We see in our own time how divisive presidential elections can be. And it has to be admitted that people don’t always make their decisions on rational or even factual grounds. Yet the vote of an ill-informed citizen counts the same as the vote of one who has been able to educate himself on the matter. Biased journalism, or outright fake news, don’t help matters. Moreover, our presidential campaigns have become spectacles, full of bromides, slogans, and even juvenile put-downs. In the last presidential election, one primary candidate went so far as to insinuate something about the dimensions of his opponent’s penis based on his hand size. And the opponent felt the need to defend himself! 

This is no way to pick a president. And Alexander Hamilton and the other Framers foresaw that an intermediate body of electors would be needed to prevent such travesties. And it would likely work well if we could return to that method today. 

But we can’t. We can’t because political parties have taken over the whole system. Even if we tried to return to the Electoral College as originally intended, the likely outcome would be that the electors would be party apparatchiks running under the banners of their respective parties. 

Something should be done, however, because we have strayed far from the original intention, and the present method of a candidate capturing the entirety of a state’s electoral votes because he has won a plurality—not even a majority, but a plurality—which prevails in all but two states has nothing to defend it except the delusion that it was the system conceived by the constitutional Framers. “The shift to statewide winner-take-all was not done for idealistic reasons. Rather, it was the product of partisan pragmatism, as state leaders wanted to maximize support for their preferred candidate. Once some states made this calculation, others had to follow, to avoid hurting their side.” [5]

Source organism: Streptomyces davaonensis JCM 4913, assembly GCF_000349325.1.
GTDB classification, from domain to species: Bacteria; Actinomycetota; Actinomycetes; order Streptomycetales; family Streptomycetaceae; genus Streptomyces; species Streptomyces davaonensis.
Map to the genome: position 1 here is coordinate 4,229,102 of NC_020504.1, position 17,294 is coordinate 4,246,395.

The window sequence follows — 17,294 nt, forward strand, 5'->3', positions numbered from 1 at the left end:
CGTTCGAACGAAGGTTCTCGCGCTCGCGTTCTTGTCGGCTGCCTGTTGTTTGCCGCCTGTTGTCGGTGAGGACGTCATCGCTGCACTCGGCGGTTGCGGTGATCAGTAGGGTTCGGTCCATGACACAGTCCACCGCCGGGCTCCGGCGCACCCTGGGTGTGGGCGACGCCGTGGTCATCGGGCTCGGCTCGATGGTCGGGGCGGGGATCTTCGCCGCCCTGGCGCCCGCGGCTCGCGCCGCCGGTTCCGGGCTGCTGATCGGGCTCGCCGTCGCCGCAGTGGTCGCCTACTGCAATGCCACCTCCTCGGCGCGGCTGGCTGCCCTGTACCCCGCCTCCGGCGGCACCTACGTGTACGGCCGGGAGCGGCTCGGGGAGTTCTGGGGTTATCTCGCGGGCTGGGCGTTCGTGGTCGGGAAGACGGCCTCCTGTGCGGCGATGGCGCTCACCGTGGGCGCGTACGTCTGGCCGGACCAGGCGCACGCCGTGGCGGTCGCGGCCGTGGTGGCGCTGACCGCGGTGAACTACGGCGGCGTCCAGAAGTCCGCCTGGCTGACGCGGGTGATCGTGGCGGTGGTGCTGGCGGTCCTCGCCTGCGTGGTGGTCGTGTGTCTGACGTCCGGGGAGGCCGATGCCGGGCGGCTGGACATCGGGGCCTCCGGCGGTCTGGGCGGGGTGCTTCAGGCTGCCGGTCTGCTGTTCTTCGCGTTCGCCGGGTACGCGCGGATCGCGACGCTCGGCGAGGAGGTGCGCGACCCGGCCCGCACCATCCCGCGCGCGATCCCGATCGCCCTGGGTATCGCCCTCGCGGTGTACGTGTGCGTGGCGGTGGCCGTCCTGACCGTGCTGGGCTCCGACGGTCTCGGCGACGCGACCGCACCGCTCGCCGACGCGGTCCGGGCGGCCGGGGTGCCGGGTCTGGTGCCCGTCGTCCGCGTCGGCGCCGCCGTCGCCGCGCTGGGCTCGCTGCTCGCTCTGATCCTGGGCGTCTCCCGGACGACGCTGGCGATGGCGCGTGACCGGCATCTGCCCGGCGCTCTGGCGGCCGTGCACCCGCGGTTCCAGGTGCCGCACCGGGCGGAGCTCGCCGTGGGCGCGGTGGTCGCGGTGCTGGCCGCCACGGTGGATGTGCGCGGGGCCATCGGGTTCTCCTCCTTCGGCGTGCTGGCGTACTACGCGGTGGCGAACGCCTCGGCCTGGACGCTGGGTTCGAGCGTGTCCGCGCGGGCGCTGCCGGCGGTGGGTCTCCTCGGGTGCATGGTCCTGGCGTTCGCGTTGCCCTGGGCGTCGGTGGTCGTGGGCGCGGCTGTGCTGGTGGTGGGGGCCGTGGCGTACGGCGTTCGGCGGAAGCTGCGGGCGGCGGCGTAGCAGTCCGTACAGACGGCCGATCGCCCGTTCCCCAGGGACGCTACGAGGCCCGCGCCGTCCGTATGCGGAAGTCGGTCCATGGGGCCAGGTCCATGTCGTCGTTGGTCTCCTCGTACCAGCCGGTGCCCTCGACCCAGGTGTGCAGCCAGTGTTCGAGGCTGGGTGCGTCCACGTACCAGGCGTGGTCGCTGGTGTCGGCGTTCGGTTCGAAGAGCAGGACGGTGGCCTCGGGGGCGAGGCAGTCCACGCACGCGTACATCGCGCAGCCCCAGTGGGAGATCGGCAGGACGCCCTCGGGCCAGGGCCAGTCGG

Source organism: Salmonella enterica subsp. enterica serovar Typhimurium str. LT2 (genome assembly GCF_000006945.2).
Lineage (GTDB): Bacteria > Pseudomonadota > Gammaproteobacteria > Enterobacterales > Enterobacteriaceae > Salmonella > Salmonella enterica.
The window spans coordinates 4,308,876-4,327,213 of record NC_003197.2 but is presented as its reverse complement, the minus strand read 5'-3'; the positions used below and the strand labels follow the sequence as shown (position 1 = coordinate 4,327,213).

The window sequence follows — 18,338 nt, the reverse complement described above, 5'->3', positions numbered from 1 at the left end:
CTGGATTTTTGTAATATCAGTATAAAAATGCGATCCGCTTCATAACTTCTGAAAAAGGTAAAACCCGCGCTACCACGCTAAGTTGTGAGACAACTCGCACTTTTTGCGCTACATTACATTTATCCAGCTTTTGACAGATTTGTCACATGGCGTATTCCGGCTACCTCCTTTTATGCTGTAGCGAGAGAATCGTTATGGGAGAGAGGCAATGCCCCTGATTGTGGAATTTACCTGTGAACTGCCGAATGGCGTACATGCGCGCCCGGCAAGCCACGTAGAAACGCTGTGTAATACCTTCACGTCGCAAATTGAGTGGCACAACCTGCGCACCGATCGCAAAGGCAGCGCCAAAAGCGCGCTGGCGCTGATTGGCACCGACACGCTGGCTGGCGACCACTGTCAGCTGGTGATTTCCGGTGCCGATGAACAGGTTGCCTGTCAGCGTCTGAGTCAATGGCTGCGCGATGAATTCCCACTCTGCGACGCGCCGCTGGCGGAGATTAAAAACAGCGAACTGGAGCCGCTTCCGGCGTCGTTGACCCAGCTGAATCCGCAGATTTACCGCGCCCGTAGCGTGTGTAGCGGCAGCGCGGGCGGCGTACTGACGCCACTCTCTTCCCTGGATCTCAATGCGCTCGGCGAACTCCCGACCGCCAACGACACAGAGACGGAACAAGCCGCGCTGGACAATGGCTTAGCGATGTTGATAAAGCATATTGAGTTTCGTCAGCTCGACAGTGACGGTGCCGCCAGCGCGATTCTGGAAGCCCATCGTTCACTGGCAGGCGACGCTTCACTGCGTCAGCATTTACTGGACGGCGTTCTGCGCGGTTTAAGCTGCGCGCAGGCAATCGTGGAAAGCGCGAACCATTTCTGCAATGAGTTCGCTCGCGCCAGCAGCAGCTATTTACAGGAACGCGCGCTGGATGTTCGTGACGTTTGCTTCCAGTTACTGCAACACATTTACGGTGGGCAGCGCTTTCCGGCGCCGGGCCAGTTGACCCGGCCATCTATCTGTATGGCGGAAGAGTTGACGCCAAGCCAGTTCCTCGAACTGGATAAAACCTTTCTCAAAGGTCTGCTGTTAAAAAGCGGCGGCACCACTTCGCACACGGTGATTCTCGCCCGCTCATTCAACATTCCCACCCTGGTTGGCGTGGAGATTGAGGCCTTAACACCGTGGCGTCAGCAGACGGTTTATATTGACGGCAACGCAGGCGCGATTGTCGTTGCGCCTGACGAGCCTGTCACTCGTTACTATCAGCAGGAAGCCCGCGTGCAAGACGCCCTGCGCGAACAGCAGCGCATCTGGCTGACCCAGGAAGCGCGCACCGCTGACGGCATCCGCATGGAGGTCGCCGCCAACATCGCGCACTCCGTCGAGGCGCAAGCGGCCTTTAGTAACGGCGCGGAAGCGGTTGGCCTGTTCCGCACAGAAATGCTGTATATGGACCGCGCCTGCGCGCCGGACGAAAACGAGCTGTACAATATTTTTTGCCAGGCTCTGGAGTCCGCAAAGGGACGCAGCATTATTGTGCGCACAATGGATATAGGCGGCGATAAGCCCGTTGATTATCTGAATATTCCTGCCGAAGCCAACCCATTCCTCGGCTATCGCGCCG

Should we switch to a popular vote? That’s an idea that has a lot of proponents nowadays, and state boundaries aren’t the indicators of interest that they once were. Farmers will have more in common with other farmers across the country than others that happen to reside within the same state; and the same goes for such interests as business people, factory workers, and members of minority groups. And the principle of one person-one vote would at last be applicable to presidential elections. 

Still, perhaps, we should not be completely dismissive of those who fear that presidents would be selected by residents of the more populous states, casting aside the concerns of people living in the heartlands. The Electoral College does have the advantage of compelling presidential candidates to focus their attention to places outside of California, New York, and Texas. So perhaps a compromise could be obtained. Here is a suggestion: 

The first thing to do would be to dispense with the rubber-stamp electors, and award electoral votes instead. The electors serve virtually no purpose anymore, and there is no reason that electoral votes can’t be simply awarded without their intervention. Each state would have the same number of electoral votes that it would have of electors. 

Secondly, electoral votes in each state would be awarded proportionately, according to the percentage of votes received. Some might be concerned that percentages won’t be exact in relation to the electoral votes, but this could be solved by the use of the arithmetical rules for rounding. 

Third, considering that the number of each state’s electoral votes are equal to the total number of senators and representatives it has in Congress, there could be a provision that any candidate receiving more than 50 percent of a state’s popular vote would receive two electoral votes to represent the state’s Senate representation, with the rest being allocated according to percentage.

This method should satisfy any legitimate concerns about going to a straight popular vote, and would be superior to awarding electors in gerrymandered districts. At the same time, it would do away with much of the absurdity of the current system where a candidate can take all of a state’s electors by winning a plurality, even a very slight plurality, of the state’s popular vote.